For the last two years, Calixta Cruz has directed our Agriculture Initiative in Nicaragua. Because she came from an impoverished farming family herself, she loves teaching farmers — especially students — how to grow crops that thrive so their lives are changed for the better.

What kind of obstacles have you faced?

My father passed away when I was five years old so my brother had to work to support our family. My mom baked bread in the morning and my sister and I would help her make the bread and sell it after school. I graduated high school in 2007 and wanted to attend university, but I didn’t get a scholarship. I shared a room with six other students and worked hard my first year, then got a scholarship my second year. I graduated with the highest grades in my class. I want people to know that anything is possible.

What’s your favorite part of working for Convoy?

When I go to see the school gardens. Kids ask me to teach them about the garden and ask if they can help. Several students have gardens at home now, and they’ve shown their neighbors how to start gardens too. I like to remind the kids they have to fight for what they want and can’t let any obstacles get in their way.

What was your most memorable moment working at Convoy?

I was working with sixth graders at a school, and we were sifting through soil for our garden, taking out glass and stones. I noticed that the kids were laughing nonstop and realized they had put a dead mouse in the dirt where I was working and I grabbed it without even realizing it! It was so funny!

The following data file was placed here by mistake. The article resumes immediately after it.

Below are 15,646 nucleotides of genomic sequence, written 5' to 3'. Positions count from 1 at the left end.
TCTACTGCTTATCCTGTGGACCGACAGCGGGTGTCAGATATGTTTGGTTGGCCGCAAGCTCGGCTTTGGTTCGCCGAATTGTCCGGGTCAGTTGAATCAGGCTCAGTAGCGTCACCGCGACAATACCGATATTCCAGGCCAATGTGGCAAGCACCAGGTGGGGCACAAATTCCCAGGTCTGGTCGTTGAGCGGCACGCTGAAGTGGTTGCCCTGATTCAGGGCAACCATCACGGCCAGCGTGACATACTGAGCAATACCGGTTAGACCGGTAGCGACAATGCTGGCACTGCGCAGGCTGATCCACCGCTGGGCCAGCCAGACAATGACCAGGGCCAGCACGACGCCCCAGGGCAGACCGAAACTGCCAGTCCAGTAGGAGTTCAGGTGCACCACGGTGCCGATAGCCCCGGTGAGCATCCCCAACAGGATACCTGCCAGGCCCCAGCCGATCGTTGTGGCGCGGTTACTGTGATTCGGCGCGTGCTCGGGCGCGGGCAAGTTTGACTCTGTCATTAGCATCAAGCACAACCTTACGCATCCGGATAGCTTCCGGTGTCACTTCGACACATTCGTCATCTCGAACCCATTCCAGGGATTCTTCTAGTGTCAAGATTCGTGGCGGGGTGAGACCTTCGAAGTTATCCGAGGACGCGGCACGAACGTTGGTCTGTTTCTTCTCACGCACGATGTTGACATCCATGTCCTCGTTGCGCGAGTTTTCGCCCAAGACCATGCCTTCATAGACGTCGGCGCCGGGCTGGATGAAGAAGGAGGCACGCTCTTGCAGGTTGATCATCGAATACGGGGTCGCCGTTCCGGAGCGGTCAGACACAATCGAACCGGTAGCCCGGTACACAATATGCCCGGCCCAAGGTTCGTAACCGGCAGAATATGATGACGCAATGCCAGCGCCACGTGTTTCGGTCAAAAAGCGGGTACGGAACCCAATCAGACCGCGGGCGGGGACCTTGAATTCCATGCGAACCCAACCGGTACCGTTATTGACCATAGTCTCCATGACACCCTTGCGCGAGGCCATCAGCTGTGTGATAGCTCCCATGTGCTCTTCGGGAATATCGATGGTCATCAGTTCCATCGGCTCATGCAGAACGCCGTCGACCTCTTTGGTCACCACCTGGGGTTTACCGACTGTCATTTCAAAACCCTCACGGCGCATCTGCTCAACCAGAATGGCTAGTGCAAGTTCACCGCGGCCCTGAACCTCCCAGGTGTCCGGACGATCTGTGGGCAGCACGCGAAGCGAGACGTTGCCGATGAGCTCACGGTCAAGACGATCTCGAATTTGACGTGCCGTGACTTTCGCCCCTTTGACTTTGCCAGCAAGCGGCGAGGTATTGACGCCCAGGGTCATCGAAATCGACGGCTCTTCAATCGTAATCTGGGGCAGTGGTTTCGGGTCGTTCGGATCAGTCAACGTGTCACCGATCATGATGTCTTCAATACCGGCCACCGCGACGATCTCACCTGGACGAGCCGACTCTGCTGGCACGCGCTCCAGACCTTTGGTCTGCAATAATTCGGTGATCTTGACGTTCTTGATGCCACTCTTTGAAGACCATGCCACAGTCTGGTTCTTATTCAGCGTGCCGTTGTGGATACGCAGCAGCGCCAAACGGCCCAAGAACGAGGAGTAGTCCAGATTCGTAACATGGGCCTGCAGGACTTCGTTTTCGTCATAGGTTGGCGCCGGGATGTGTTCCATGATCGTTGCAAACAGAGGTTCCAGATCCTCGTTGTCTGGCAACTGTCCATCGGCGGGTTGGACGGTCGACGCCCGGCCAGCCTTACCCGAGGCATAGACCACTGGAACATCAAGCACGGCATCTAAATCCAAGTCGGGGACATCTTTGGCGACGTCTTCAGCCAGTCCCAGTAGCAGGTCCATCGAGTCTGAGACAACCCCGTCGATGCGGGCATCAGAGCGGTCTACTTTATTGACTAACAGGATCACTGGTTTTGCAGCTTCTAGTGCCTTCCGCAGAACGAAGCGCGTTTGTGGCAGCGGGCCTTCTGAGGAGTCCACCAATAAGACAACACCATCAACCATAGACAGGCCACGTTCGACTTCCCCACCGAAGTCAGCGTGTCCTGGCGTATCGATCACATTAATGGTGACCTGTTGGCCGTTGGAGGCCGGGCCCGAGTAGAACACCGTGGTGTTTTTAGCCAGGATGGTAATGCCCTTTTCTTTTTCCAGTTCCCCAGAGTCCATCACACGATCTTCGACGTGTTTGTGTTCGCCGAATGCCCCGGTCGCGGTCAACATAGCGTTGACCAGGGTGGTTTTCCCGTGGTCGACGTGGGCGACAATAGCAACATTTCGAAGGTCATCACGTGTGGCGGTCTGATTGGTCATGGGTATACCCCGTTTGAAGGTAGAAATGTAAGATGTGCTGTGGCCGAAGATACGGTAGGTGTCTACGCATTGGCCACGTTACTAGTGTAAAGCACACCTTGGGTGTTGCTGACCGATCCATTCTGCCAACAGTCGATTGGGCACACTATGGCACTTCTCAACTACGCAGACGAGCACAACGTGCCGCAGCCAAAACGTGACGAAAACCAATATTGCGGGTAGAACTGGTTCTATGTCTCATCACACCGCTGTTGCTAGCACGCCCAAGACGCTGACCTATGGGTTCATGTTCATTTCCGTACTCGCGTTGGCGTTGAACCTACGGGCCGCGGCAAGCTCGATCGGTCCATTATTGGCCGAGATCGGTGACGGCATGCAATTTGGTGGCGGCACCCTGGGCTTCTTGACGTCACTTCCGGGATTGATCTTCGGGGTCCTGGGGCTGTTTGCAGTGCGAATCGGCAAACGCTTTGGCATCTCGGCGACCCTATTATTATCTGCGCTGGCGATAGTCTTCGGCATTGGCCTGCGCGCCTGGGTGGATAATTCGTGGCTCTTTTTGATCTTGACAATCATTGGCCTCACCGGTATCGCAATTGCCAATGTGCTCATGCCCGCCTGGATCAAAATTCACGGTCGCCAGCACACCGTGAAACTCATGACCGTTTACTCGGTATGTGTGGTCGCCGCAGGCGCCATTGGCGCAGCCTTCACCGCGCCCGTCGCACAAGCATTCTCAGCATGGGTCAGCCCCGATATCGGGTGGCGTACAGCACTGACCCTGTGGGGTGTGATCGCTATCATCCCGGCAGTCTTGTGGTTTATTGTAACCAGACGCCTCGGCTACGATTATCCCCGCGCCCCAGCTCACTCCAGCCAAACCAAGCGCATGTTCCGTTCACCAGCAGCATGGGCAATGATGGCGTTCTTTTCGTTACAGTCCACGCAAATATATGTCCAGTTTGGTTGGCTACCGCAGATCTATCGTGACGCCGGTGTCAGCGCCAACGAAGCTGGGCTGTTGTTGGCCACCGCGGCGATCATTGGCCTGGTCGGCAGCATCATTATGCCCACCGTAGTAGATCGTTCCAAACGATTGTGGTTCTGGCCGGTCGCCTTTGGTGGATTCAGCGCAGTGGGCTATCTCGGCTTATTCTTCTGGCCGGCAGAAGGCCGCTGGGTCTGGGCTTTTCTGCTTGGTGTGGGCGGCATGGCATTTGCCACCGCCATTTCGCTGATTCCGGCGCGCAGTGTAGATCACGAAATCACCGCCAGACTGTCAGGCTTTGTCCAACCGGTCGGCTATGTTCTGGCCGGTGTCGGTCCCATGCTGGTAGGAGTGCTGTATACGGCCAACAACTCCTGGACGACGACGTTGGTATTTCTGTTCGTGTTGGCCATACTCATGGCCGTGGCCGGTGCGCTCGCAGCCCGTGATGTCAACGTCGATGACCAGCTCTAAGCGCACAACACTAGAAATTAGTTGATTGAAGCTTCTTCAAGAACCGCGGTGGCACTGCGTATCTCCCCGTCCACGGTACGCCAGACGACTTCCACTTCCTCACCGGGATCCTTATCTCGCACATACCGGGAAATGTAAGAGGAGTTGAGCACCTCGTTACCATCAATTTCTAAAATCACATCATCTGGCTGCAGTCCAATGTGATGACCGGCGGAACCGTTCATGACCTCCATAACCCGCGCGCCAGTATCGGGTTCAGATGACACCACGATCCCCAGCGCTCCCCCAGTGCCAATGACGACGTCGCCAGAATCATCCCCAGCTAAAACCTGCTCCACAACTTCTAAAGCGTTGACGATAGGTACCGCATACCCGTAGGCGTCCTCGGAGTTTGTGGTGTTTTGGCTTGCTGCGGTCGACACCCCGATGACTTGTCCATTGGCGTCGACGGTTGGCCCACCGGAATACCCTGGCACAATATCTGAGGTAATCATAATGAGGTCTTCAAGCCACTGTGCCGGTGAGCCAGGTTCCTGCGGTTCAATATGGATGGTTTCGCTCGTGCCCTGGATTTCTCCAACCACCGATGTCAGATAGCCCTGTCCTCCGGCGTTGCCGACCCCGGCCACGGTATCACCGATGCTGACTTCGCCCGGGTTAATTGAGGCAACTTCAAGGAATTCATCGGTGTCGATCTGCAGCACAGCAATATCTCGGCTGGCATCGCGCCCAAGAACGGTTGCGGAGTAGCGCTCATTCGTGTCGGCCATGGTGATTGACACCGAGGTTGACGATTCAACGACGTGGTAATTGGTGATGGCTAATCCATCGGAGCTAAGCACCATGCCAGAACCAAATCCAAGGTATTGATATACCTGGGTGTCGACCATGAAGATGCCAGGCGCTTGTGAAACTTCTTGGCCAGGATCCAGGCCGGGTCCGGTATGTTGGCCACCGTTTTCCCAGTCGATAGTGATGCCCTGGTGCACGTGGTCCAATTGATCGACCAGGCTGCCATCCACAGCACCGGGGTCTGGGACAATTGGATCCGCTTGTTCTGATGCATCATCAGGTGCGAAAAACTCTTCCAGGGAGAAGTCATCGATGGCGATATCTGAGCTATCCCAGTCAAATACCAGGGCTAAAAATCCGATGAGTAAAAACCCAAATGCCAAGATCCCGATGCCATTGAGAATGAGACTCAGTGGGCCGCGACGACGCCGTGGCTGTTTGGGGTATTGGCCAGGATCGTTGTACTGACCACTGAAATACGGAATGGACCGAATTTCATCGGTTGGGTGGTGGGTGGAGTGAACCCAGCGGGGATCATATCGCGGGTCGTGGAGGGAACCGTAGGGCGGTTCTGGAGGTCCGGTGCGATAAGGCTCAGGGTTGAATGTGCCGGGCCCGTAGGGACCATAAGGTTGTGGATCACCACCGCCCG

Outside of work, what do you like to do?

I love talking with my family and I spend a lot of time thinking about work and how to improve things for the people we serve. I also enjoy going to church, the movies and hanging out with friends.

COMMENT
  • Facebook
  • Twitter
  • Email
  • Pinterest
Agriculture / Staff Spotlight

Hal Donaldson Inducted into Missouri State Hall of Fame

Convoy of Hope President, Hal Donaldson, was inducted into the Missouri Public Affairs Hall of Fame that honors individuals, who through their academic, personal or professional achievements, demonstrate active civic engagement to improve the lives of others.

“These honorees are exemplary individuals who use their skills and abilities to effect positive change on people from around the world,” said Missouri State President Clifton M. Smart III. “They exemplify the characteristics of ethical leadership, community engagement and cultural competence. The state of Missouri, our nation and the world are better because of these individuals.”

Other inductees include Maxine Clark, Ann Covington, Judith Rowland and Langston Hughes. Donaldson thanked the local community for its collective involvement in bringing hope to people in need.

“The compassion and generosity of people in the Ozarks has helped make Convoy of Hope what it is today,” said Donaldson. “It is a privilege to be a part of this community.”

COMMENT
  • Facebook
  • Twitter
  • Email
  • Pinterest
In The News / Staff Spotlight